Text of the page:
L_A. Napier, James Stamper, and Sheri Williams for your assistance in
the refinement of this study. I appreciate the time and work that went
into the painstaking reading of this study, and your willingness to
serve on my committee, when your plates were already at capacity.
Thank you, Ken Vedra, whose words "you can do this" instilled
hope and confidence. Thank you, Nancy Hollis, for the interview tape
transcriptions; the instant turn around time was much appreciated.
Thank you to my husband, Steve, for always being there. He
could make magic when the computer had a mind of its own. Our son,
Rob, and daughter, Stacey, for always giving words of encouragement,
love, and support. My mom, Marcia, whose namesake I am proud to
own. I respect her greatly for she taught me the love of reading. My
late father, Paul, who taught me to believe in myself. My sister,
Maureen, for believing in my talents even when I had days of doubt.
My brother, Paul, who always asked: "How's it going?" Last but not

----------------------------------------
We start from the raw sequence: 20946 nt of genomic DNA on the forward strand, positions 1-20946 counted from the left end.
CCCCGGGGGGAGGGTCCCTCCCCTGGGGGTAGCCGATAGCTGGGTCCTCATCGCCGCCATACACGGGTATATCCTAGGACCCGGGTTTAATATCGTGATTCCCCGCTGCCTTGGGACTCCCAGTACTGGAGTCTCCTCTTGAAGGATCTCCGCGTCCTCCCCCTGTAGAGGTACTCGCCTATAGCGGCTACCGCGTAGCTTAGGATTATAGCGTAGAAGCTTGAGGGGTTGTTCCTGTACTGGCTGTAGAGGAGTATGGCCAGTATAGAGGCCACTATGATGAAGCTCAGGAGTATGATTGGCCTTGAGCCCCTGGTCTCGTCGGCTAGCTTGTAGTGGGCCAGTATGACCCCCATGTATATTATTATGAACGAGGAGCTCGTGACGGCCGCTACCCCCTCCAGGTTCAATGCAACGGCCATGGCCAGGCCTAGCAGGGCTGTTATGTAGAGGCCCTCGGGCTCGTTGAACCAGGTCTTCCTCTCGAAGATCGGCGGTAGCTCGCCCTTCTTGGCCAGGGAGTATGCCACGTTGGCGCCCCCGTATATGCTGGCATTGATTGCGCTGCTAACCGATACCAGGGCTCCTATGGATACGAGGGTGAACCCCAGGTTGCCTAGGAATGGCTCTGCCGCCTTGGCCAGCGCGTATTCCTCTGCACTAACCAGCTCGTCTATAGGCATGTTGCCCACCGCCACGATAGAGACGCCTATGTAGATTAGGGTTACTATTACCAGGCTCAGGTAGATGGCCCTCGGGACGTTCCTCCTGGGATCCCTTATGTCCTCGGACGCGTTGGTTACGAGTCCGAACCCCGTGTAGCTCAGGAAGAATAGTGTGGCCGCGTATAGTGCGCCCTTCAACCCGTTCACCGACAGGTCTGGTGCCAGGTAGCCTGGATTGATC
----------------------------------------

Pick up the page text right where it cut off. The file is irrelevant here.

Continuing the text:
least, my friends, who were the sunshine on rainy days.
An inscription on the floor of the library in Parker, Colorado,
says: "Books, like bricks, build great things." A humble thank you to
everyone on my team who cleared the way to make my vision of
writing this "book" possible. Each of you is truly special.


CONTENTS
CHAPTER
1. NATURE OF THE STUDY 1
Introduction 1
Purpose of the Study 2
Research Questions 2
Background of the Study 4
Theoretical Foundation 7
Rationale of the Study 9
Methodology 13
Limitations of the Study 13
Definition of Terms 15
Conclusion 16
Organization of the Study 17
Z REVIEW OF LITERATURE 19
Introduction 20
The Assistant Prindpalship 20
Role of the Assistant Principal 21
Responsibilities of the Assistant Principal 23
Empowerment of the Assistant Principal 28
Administrative Support after Selection 30
VII


t
I
i

Principal Support Groups 32
Assistant Principal Support Groups 33
Adult Learning 35
Characteristics of Adult Learners 35
Adult Developmental Stages 37
Motivators in Adult Learning 38
Environment for Adult Learning 39
Mentors and Mentoring 43
Definition of Mentor and Mentoring 44
Mentoring Principles 44
Mentor Characteristics and Training 45
Mentoring Programs and Evaluation 46
Mentor and Protege Benefits 49
Induction Programs 50
Induction Program Goals 51
Teacher Induction Programs 53
Principal Induction Programs 54
Assistant Principal Induction Programs 56
Induction Model 59
Local Induction Programs 59
Preparation Programs for School Principals 62